The Search Method's Efficiency.
By applying our algorithm for rotamer prediction, computing time grows linearly and not exponentially, with an increase in the number of residues. The algorithm was applied to the eight proteins with an initial number of rotamer combinations that range from 1.06 × 10^{25} to 2.4 × 10^{105} as shown (Table 1). The ln(number of combinations) vs. the number of iterations is depicted (Fig. 3). The number of iterations to convergence ranged between 516 for 2ovo (1.06 × 10^{25} combinations) to 4,441 for 1arb (2.4 × 10^{105}). The ratio between the combinations for these two proteins is 2.26 × 10^{80}, whereas the ratio between the iterations was 8.6. The 129 residues of 2ihl required 1,894 iterations to end the stochastic stage, whereas the 263 residues of 1arb needed 4,440 iterations. The number of starting combinations for these two was 2.17 × 10^{61} vs. 2.40 × 10^{105}, respectively.
Comparison of the Algorithm to Experimental Results.
Results (Table 1) are given for the average RMSD (root mean square deviation) of the lowest energy populations of 1,000 conformations for each protein. The values are between 2.03 to 2.68. The lowest energy conformations (data not shown) did not have, in most proteins, the lowest RMSD to the xray structure. The energy gap between the lowest and highest energies among the lowenergy populations ranges between 0.55 for 1arb to 3.64 for 2ovo. Among the thousand results, we find (last column in Table 1) that a relatively small number of residues (expressed as percentage) deviate from the crucial χ_{1}, which is the angle closest to the backbone and affects most strongly the conformation of the side chain. We evaluated the number of side chains in each protein that adopted multiple positions by calculating the percentage of residues (except Ala and Gly) with different χ_{1} among the 1,000 lowest energy conformations found by our search method. An angle χ_{1} that deviates by 30° or more from the rest was considered as different. For example, rubredoxin contains (Table 1, line a) 48 residues that are neither Ala nor Gly. We found that seven residues exhibited χ_{1} deviations, thus 14.6%.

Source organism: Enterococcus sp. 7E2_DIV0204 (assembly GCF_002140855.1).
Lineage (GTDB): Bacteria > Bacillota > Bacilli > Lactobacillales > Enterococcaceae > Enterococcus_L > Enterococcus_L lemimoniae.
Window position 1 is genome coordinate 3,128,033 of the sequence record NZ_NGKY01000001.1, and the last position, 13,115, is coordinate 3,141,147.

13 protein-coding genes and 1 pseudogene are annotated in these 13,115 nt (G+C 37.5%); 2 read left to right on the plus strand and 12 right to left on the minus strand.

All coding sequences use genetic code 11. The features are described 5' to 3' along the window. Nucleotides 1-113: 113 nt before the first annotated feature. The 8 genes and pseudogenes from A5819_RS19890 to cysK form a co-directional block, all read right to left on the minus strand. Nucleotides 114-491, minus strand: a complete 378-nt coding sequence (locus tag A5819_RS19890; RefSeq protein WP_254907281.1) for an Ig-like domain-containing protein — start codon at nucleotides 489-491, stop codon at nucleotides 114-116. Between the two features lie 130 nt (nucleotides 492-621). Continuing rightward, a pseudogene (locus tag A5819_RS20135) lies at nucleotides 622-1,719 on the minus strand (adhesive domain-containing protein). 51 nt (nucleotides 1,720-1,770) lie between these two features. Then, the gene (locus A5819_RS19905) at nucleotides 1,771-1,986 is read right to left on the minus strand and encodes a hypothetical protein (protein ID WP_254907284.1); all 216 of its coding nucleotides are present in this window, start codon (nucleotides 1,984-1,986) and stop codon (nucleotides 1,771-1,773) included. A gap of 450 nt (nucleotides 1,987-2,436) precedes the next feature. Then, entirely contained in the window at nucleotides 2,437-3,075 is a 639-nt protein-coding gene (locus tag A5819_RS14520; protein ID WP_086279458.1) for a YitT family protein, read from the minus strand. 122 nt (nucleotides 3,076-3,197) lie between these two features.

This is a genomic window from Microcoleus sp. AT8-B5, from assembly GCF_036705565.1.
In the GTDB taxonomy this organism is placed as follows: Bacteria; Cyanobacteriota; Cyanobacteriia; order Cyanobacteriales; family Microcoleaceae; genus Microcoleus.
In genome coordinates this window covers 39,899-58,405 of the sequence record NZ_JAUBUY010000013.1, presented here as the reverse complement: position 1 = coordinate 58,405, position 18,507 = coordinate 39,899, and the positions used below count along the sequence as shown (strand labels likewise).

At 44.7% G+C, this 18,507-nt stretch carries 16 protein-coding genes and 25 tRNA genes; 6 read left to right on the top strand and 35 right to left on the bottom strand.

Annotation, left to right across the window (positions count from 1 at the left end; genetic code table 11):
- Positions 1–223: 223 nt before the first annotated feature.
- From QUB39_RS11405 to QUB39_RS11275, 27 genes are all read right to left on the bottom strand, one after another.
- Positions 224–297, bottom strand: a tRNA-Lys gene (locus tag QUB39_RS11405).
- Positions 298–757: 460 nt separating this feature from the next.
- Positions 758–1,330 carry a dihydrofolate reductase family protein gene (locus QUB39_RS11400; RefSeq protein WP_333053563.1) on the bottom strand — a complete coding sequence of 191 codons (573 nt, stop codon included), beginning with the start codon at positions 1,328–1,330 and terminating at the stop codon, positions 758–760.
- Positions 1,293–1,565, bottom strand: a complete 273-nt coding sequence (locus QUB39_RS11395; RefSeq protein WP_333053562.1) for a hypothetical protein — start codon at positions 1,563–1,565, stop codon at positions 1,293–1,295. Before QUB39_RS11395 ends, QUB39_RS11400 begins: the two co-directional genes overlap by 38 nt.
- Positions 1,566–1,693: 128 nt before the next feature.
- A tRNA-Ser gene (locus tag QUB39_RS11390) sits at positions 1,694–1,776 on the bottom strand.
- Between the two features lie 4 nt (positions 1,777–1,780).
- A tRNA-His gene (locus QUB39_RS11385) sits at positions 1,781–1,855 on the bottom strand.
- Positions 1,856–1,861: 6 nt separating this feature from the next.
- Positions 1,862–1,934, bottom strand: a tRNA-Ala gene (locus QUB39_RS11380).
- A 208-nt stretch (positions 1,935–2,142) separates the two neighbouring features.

Discussion
We present a stochastic search technique and an example of its possible applications, exploring a given conformational space of proteins' side chains. The algorithm successfully explores the conformational space of various sizes of proteins and can deal with a large number of combinations after eliminating rotamers that clash with the backbone. The robustness of the stochastic algorithm in handling complex combinatorial searches is clearly demonstrated (Fig. 2 A and B and Fig. 3). Comparing it to an exhaustive search proves the reliability of the stochastic algorithm in reproducing most of the population of lowest energy conformations. In all proteins, the global minimum has been consistently detected. The 1,000 lowenergy conformations were identical in the stochastic and the exhaustive searches in 14 of 16 comparisons, whereas 2 cases had a smaller set of lowest energy conformations that were identical in the two searches. Even in these cases, with 141/1,000 and 213/1,000 identical lowest conformations, the prevailing contributors to the molecular partition function are included, and may subsequently be used to estimate the conformational entropy. Indeed, Leach & Lemon (40) used lowenergy rotamer combinations to evaluate the partition function and, thus, calculated the side chain contribution to the conformational entropy of the folded protein. One must bear in mind that both our method and Leach & Lemon's method are conducted in discrete space. A numeric comparison to entropy values obtained from continuous searches may give further insight into the reliability of a discrete search. Full conformational freedom of the backbone is required to extract real entropy values for proteins.